Most people reading this will not be fans of Julian Assange. I’m not a fan, and I had plenty of opportunity to form a thorough opinion of him: I worked at WikiLeaks for a few months, and even shared a house with him for a portion of that time.
Many of the criticisms levelled at Assange are entirely fair: he can be arrogant, high-handed, a terrible house-guest, and even a narcissist.
On another level entirely, he managed never to face questioning in Sweden after facing allegations of rape and sexual assault (which he denied). He was granted bail, took every possible appeal up to the UK Supreme Court, and then fled to the embassy of Ecuador when proper judicial procedure went against him.
Years of running down the clock worked – with only months left on the statute of limitations, and with only the most serious allegation left, Sweden gave up on its investigation.
The women who, way back in 2010, accused Assange of sexual assault and rape will never get their day in court, despite having faced horrific online abuse and harassment, to the point of forcing them into hiding and into adopting false identities.
“We do not get to pick our figureheads – and it’s in cases exactly like this that our freedoms are challenged.”
Assange, then, does not cut a sympathetic figure now that he’s facing a new extradition attempt – this time to the US. This is a problem, because as little as many of us may care about Assange himself, this prosecution is political, illiberal, and a threat to free speech and government accountability.
Assange is facing extradition to the US over his work with WikiLeaks to obtain and publish classified US military and diplomatic documents in 2010. The revelations from these documents made headlines and led news bulletins across the world.
They included the now-famous “collateral murder” video, which showed a US Apache helicopter in Iraq gun down a group of suspected militants, later found to include civilians and Reuters journalists, before firing a hellfire missile at another site as an innocent bystander walked by.
They include hundreds of thousands of records of the Afghanistan war, detailing among other things the existence of US army assassination squads, and records of the Iraq war, which shed unprecedented new light on the civilian death toll of the US action.
These, and the diplomatic cables, were judged to be of such import and public interest that editors of some of the world’s largest and most respected papers – the New York Times, the Guardian, Der Spiegel, Le Monde and El Pais – placed teams of journalists on the project for months at a time, before publishing their findings.
The reporting enabled by the documents’ release won journalism awards across the world, including from human rights groups such as Amnesty International.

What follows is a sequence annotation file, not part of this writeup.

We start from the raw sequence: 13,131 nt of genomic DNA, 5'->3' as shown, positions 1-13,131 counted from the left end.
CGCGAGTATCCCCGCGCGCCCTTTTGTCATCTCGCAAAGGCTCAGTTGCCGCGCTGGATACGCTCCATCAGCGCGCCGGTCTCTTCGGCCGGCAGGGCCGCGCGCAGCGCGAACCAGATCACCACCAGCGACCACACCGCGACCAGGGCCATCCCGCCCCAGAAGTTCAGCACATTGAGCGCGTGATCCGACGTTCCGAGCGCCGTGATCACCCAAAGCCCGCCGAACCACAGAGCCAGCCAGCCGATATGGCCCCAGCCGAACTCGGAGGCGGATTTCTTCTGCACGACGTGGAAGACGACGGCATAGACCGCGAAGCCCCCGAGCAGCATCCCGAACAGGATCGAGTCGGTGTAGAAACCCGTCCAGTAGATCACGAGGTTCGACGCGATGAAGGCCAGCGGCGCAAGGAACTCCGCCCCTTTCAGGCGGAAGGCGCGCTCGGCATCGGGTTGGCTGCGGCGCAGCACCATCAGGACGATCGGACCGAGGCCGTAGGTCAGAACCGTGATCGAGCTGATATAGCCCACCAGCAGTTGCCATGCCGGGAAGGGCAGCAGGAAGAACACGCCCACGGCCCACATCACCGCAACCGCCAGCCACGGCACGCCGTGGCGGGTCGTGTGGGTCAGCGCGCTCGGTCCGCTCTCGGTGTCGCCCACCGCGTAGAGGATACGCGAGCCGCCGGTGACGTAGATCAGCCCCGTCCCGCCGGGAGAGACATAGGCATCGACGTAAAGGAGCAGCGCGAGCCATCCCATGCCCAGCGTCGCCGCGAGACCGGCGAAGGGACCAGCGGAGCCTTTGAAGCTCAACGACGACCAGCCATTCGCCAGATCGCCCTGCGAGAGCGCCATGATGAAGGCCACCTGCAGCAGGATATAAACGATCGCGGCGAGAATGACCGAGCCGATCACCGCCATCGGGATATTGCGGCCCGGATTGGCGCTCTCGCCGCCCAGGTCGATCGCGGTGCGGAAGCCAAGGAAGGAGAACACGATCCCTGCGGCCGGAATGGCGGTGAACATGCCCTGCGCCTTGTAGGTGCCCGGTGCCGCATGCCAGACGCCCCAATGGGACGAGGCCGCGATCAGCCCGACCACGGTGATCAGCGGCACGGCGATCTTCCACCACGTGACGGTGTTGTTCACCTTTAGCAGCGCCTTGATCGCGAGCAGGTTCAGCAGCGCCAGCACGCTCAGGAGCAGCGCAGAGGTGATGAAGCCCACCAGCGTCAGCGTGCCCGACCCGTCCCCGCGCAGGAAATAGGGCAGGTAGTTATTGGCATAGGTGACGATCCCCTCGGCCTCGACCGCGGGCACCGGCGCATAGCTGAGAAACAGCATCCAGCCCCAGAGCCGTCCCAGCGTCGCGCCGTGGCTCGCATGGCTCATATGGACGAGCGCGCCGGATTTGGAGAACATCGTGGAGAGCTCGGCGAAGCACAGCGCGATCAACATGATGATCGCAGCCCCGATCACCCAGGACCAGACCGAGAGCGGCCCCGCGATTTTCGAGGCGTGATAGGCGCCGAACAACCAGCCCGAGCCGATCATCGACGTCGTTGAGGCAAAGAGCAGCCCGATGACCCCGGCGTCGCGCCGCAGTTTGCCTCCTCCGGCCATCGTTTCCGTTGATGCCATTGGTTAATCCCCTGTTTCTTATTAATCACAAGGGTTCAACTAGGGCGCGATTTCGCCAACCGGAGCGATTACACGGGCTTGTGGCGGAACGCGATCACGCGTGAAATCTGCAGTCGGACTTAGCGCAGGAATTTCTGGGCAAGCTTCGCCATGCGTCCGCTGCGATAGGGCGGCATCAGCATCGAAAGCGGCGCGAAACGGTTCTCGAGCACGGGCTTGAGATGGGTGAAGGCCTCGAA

We also now know the source of these documents: Chelsea Manning, then a private in the intelligence division of the US army, who admitted in a military trial that she leaked the documents from her base in Iraq.
It is for this leak that Assange faces extradition and decades in US jail, not for later leaks which emanated from hacked email accounts of prominent Democrats – attributed to hackers tied to the Russian state – which influenced the 2016 election in favour of Donald Trump.
Assange is facing prosecution for the best thing he ever did, even if he didn’t redact it well, give his motivations well, or even necessarily do it for the right reasons. If Assange can be prosecuted for releasing information like this, there is little to prevent the next prosecution being the editor of the Guardian, Washington Post, or New York Times.
The US authorities are trying to frame the prosecution of Assange as one of hacking, relating it to his apparently foolish agreement to help Manning secure the password of another intelligence analyst (unsuccessfully), in a bid not to secure extra documents, but to cover her tracks as the source (again, unsuccessfully).
A trained journalist would know this went beyond journalistic ethics – and certain legal protections – but it seems hardly proportionate to punish such a violation with decades in prison.
Assange does not cut a sympathetic figure. He is easy to dismiss as a hacker, or an anti-US figure, or even as a “Russian stooge”, thanks to some of his associates and his willingness to work with the broadcaster Russia Today.
But we do not get to pick our figureheads – and it’s in cases exactly like this that our freedoms are challenged. The current US administration has shown time and again it is willing to bypass or potentially even break laws intended to hold it accountable and make sure government is in the interests of the people.
There are populist governments across the world whose citizens need the accountability only the media and whistleblowers can provide. We can ill-afford any erosion of those freedoms against this backdrop. Enabling an extradition of Assange would do just that – and so, love him or loathe him, we must all do whatever we can to prevent an extradition.
Not for his sake, but for ours.